Wales to stick to ‘cautious’ easing of Covid restrictions, health minister says
Wales will continue its “cautious” approach to easing coronavirus restrictions and will not publish a road map extending into the summer, the country’s health minister has said.
Vaughan Gething said the Welsh Government refused to act as though rules to supress the virus could be “magically taken away by a point in time”, and that moving too quickly could lead to a new wave of cases and deaths.
His comments came after First Minister Mark Drakeford described Boris Johnson’s timetable for easing restrictions in England as “optimistic” and warned life in Wales was unlikely to return to normal during 2021.
At Monday’s Welsh Government press briefing, Mr Gething said the Welsh public “welcome, and want us to continue to adopt, a cautious approach that is driven by the evidence”.
“There are noises from the fringes of politics that demands to have a more ambitious and more urgent programme – a road map that is driven by dates and not data – but that isn’t where the Welsh Government is at and where the people of Wales are,” Mr Gething said.
“That’s because the scientific evidence and advice that we have, both from our own technical advisory group and Sage, are all telling us that if we move too quickly we could throw away all the hard work and collective sacrifice (of) people in Wales and other parts of the UK to help significantly reduce coronavirus harm.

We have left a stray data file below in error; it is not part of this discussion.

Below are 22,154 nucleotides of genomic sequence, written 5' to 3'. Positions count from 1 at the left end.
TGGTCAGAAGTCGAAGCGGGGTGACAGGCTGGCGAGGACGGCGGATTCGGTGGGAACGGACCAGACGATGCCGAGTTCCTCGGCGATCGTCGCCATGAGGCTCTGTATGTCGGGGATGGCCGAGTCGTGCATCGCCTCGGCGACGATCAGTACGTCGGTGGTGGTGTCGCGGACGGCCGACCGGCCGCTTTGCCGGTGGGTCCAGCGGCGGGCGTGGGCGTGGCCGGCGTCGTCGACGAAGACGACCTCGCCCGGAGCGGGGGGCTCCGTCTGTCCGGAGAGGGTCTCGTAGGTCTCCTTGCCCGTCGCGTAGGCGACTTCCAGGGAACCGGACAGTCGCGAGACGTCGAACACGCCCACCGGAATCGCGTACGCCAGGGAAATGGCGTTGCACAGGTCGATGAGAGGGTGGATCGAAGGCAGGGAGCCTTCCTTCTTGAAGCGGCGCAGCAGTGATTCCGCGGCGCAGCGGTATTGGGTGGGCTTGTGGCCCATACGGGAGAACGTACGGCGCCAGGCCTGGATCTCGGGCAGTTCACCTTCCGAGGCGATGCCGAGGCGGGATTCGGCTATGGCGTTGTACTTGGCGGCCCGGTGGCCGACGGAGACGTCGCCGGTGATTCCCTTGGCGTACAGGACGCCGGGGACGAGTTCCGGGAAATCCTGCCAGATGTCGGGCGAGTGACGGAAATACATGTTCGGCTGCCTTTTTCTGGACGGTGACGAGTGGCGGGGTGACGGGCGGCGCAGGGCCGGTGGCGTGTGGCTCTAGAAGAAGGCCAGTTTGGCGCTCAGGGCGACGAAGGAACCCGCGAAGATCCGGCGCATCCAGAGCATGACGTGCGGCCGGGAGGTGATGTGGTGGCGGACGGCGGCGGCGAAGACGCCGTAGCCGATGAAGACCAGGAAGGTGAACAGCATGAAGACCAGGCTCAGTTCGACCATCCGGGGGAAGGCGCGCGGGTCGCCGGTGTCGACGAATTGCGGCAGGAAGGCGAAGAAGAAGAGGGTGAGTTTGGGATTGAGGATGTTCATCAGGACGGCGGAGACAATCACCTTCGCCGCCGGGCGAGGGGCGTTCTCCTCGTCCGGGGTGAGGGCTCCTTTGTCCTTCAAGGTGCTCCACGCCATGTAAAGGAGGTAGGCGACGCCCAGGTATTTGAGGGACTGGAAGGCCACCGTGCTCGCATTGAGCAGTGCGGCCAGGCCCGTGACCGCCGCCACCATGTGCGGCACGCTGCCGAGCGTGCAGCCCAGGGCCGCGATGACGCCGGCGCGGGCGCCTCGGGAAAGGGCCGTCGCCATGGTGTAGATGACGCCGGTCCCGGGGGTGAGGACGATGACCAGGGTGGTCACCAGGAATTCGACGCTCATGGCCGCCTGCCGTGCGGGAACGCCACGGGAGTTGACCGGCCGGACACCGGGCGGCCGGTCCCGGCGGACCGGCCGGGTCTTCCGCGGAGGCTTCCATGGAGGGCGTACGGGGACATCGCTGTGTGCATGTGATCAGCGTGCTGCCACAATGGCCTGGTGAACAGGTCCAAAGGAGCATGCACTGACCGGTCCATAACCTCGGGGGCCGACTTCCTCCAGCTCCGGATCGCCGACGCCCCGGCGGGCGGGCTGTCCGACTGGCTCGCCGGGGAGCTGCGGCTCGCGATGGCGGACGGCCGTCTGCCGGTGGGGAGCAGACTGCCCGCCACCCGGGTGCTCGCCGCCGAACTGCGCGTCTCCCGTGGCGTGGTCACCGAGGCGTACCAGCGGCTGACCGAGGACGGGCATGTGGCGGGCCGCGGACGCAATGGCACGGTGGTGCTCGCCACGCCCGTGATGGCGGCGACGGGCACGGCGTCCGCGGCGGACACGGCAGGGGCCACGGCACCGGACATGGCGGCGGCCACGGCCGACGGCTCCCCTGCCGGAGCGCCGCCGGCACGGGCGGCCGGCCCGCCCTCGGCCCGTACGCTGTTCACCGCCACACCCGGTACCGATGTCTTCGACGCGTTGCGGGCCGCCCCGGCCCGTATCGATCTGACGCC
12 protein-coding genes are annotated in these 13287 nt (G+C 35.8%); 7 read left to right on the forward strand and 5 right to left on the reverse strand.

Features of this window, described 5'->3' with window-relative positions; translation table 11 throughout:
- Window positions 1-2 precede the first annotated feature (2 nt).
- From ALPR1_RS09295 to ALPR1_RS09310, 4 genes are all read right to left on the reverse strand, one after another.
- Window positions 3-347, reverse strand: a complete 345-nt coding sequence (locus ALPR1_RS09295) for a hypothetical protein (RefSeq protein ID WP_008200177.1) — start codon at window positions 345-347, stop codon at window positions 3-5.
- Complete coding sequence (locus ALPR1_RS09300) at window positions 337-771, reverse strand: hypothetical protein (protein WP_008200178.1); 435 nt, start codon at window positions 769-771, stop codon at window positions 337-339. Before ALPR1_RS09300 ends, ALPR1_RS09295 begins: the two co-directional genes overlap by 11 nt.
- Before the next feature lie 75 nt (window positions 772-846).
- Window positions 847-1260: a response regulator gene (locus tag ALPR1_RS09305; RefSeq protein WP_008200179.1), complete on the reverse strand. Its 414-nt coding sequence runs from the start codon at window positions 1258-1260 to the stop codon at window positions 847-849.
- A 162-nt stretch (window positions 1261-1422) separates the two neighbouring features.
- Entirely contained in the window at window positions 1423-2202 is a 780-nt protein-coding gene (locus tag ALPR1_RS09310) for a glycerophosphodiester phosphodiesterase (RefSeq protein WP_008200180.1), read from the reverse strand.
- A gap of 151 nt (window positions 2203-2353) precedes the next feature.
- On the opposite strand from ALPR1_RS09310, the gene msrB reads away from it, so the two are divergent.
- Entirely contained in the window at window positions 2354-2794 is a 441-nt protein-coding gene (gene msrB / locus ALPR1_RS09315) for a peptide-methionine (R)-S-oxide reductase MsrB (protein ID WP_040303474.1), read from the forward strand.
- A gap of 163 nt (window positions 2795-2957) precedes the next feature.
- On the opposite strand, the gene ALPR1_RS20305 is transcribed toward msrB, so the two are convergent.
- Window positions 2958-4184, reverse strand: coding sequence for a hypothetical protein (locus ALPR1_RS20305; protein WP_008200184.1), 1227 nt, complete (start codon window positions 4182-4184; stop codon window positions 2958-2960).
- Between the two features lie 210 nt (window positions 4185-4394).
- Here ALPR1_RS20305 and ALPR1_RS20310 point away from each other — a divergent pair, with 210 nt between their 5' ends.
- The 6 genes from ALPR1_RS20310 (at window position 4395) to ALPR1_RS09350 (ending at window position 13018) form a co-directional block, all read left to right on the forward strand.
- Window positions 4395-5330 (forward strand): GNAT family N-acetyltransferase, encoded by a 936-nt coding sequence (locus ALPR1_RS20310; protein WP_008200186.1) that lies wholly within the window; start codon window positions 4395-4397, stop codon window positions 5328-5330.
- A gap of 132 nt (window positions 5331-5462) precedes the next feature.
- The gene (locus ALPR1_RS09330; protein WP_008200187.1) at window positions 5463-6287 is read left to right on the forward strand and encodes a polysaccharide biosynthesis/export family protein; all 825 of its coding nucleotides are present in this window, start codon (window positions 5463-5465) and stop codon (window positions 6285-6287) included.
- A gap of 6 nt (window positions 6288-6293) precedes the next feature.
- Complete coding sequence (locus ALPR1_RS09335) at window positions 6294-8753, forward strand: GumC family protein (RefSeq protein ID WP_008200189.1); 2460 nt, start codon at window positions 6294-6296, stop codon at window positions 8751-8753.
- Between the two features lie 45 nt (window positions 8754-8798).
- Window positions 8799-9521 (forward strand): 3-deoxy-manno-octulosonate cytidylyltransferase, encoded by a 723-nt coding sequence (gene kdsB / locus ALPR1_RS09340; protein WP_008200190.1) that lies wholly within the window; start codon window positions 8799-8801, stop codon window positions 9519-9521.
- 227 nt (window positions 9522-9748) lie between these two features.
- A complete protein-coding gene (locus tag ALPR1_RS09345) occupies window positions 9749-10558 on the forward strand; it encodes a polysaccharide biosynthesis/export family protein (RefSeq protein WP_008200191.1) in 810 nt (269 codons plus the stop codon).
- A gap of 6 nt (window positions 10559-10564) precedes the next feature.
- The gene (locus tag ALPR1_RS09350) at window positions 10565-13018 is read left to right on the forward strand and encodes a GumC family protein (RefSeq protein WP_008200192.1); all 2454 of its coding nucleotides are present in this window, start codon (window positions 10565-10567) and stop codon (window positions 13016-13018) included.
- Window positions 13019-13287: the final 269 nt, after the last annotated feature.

“I wouldn’t want to do that, and I don’t think anyone really expects the Welsh Government to suddenly throw open the doors and act as if we can have all the restrictions magically taken away by a point in time on a nominated date.”
Earlier on Monday, Mr Drakeford said he wanted to be “honest and realistic with people in Wales, rather than simply trying to paint the most optimistic picture that I can” when it came to returning freedoms.
He told BBC Wales: “I think some of the suggestions that the UK Government are making seem to be at the very optimistic end of the spectrum and not fully to take into account the advice we are having of the risks that will still be with us in the rest of this calendar year.”
But Mr Drakeford said he did hope life in the summer months “will be a lot closer to normal than it has been over the winter”.
More than 50 per cent of adults in Wales have now been given at least a first dose of Covid-19 vaccine, and almost 350,000 of them have been given their second dose.
Mr Drakeford said the success of the vaccination programme and falling case rates meant the country was closer to “a point where coronavirus is a condition that we are managing and, crucially, we are managing it in a way that does not run the risk of it all catching fire again”.
Monday also saw the lifting of a ban on supermarkets in Wales selling non-essential items, while garden centres were also allowed to open for the first time this year.
Wales’s “stay local” travel requirement is expected to be lifted from March 27, with self-contained holiday accommodation also allowed to resume business in time for the Easter holidays, though people from other parts of the UK living under travel restrictions will still not be able to enter the country.
Libraries will also reopen and organised outdoor children’s activities can resume.
From April 12 there will be a full return to schools, colleges and other education settings, while all non-essential shops will reopen and close contact services will resume.
If infection rates remain stable or continue to fall, ministers will decide on April 22 whether to allow gyms and leisure centres, outdoor attractions, outdoor hospitality, weddings and organised indoor and outdoor activities to resume.